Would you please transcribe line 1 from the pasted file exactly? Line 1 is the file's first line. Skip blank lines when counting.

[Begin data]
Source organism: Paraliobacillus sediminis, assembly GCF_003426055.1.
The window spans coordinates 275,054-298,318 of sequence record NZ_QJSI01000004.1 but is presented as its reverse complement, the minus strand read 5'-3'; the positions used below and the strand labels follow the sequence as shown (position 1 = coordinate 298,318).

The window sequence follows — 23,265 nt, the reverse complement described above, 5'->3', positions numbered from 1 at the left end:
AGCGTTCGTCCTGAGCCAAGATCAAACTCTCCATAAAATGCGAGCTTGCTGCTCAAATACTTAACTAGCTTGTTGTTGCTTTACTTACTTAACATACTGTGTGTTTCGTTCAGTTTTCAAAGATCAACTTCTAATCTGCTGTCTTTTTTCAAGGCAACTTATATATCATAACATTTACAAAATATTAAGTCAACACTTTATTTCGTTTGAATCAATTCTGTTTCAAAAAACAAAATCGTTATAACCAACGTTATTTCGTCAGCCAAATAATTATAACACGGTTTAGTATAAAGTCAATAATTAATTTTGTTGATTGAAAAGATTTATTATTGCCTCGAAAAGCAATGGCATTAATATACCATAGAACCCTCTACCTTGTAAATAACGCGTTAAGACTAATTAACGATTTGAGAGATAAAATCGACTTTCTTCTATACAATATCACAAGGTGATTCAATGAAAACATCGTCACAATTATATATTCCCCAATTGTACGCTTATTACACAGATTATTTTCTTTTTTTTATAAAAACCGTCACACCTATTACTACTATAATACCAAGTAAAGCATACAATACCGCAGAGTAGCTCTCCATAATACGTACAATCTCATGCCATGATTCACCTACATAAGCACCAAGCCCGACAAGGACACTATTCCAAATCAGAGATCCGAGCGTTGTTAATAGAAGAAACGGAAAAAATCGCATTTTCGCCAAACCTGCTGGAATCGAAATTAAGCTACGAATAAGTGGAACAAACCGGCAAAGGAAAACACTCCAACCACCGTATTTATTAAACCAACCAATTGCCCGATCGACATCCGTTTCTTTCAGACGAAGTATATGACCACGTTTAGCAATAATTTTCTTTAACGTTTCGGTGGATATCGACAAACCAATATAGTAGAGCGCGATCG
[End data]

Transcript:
Source organism: Paraliobacillus sediminis, assembly GCF_003426055.1.